Everything you need to know about the elections in Brazil

Everything you need to know about the elections in Brazil

October 30, 2022, 7:40 AM

October 30, 2022, 7:40 AM

The second round of the Brazilian presidential elections takes place this October 30, after none of the candidates reached the majority necessary to consolidate their victory. Thus, Luiz Inacio Lula da Silva Y Jair Bolsonaro faces are seen again in the ballot. Here we tell you everything you need to know about voting and the Brazilian electoral system.

How do elections work in Brazil?

Voting is compulsory for those who can read and write and are over 18 and under 70. People aged 16 and 17, and those over 70 or who are illiterate, can vote, but in that case it is voluntary. For these elections, there are 156 million Brazilians eligible to go to the polls.

The presidents of Brazil, as well as the deputies, have a period of four years. The Senate elections, on the other hand, are a bit different, because every four years there, a third of the senators are elected once, and two-thirds in the next election. In the first round, in addition, 27 governors were elected, in addition to the state legislative assemblies.

Who are the candidates?

Jair Bolsonaro, Liberal Party

Bolsonaro, who is considered to be on the extreme right, took office as president in January 2019 tafter winning the 2018 elections in the second round. He had previously been a deputy for the State of Rio de Janeiro for 27 years.

A retired military officer, he was elected with the backing of conservatives who supported his proposals to improve law and order in the country. Especially evangelicals, businessmen and rural landowners sided with him. True to that platform, Bolsonaro has cut taxes, increased support for the military, relaxed gun laws and weakened environmental regulations.

His term in office has been marked especially by the pandemic, with Bolsonaro downplaying the risks of the coronavirus. Brazil is the fourth country with the most deaths from covid in the world, with almost 685,000 deaths. However, Bolsonaro has also taken measures to support the poorest, including the Auxilio Brasil program, approved in December 2021 in Parliament and which replaces the Bolsa Familia program, established by Lula da Silva when he was in power, between 2003 and 2010.

Bolsonaro exceeded the projections of the polls in the first round, obtaining 43 percent of the votes, five points behind Lula da Silva. Surveys like the one by Datafolha ensured that the former leftist president had up to 21 points ahead of the far-right.

Luiz Inacio Lula da Silva, Workers’ Party

Da Silva, a former union leader, won the first round with a 5-point lead. It is his sixth presidential campaign, and as president of Brazil from 2003 to 2010 he enjoyed enormous popularity, leaving office with 83 percent support. This was largely due to the social programs he introduced to help the poorest families, plans funded by the commodity boom.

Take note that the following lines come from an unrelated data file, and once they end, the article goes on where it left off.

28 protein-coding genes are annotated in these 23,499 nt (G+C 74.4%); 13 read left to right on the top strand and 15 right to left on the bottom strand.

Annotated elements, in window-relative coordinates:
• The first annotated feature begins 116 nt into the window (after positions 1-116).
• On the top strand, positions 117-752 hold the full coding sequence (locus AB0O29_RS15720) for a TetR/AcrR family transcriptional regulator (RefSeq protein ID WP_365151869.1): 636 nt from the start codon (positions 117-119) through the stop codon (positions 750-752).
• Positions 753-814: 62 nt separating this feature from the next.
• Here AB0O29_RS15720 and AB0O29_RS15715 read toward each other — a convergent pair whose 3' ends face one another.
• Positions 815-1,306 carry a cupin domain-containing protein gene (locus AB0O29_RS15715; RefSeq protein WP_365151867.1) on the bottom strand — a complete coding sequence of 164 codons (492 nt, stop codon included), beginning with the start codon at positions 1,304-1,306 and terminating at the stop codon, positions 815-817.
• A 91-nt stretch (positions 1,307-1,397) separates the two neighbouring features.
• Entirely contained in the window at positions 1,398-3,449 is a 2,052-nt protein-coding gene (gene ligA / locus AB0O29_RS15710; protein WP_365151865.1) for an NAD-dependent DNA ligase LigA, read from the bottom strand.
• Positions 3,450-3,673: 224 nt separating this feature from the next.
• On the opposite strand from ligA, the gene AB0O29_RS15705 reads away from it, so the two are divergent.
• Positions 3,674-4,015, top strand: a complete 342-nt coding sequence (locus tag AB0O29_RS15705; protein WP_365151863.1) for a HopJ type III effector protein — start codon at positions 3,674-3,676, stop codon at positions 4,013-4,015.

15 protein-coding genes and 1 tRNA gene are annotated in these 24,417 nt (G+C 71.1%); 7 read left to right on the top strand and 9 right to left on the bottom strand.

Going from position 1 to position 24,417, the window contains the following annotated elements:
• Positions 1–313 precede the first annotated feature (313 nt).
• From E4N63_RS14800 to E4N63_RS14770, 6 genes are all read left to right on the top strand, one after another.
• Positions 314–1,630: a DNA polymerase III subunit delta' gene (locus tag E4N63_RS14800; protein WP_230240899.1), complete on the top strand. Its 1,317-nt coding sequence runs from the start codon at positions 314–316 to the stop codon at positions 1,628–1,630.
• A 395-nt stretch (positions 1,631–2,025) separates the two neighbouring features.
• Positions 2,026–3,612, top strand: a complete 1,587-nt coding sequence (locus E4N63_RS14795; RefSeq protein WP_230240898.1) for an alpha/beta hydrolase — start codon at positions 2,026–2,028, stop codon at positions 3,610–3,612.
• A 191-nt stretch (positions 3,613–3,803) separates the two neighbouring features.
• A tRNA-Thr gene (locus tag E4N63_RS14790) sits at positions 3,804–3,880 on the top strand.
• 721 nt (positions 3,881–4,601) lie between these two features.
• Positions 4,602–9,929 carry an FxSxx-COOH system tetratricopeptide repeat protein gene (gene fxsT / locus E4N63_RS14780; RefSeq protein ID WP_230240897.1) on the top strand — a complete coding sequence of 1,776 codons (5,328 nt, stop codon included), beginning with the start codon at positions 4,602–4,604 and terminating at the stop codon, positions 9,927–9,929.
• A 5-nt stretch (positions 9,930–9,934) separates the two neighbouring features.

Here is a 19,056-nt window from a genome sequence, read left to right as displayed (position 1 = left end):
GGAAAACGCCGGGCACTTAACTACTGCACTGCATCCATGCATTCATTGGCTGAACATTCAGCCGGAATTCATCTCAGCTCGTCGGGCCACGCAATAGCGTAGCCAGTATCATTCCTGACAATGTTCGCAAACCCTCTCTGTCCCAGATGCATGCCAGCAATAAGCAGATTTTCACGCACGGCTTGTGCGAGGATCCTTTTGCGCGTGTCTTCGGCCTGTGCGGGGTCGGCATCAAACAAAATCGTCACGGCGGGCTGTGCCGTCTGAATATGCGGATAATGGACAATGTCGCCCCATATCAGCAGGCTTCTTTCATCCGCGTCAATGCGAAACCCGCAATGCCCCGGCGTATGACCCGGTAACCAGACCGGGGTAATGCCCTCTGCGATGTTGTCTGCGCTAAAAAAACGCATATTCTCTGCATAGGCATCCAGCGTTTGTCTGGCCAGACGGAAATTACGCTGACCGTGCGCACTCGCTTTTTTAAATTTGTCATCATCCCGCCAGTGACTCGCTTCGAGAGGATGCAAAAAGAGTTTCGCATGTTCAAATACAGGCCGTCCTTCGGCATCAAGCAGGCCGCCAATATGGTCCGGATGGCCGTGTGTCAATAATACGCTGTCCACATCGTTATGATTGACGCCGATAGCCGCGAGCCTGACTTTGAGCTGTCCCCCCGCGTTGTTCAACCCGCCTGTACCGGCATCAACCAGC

His participation in the elections in 2022 represents a great comeback for a politician who in July 2017 he had been sentenced to 10 years in prison for alleged corruption crimes, which prevented him from competing with Bolsonaro in 2018. In 2019, Da Silva was released after the Supreme Court determined that he had not received due process.

His current campaign has taken a more religious turn, as Bolsonaro appeals to evangelicals, who account for 30 percent of the electorate. Among other things, Lula has described the incumbent president as someone “possessed by the devil.”

Who were the other candidates?

The most relevant were Senator Simone Tebet, from the Brazilian Democratic Movement, who received 4.2 percent of the vote, and Ciro Gomes, of the Democratic Labor Party, who added 3 percent. None of the other 7 applicants got more than 0.5 percent of the preferences. The support of his voters will be crucial to define who will finally be the next president of Brazil.

What are the main problems?

Brazil continues to recover from the crisis unleashed by the pandemic, and the economy is one of the main issues of the campaign. Likewise, the coronavirus showed how important public health is for a significant number of voters.

The country is also facing rising inflation, sparked by the Russian invasion of Ukraine. The increase in fuel and food prices hits mainly the most impoverished sectors. Social inequality can also be a factor when deciding for one or another candidate. Likewise, environmental issues have been relevant, since Bolsonaro faces international criticism for his management of Amazon exploitation.

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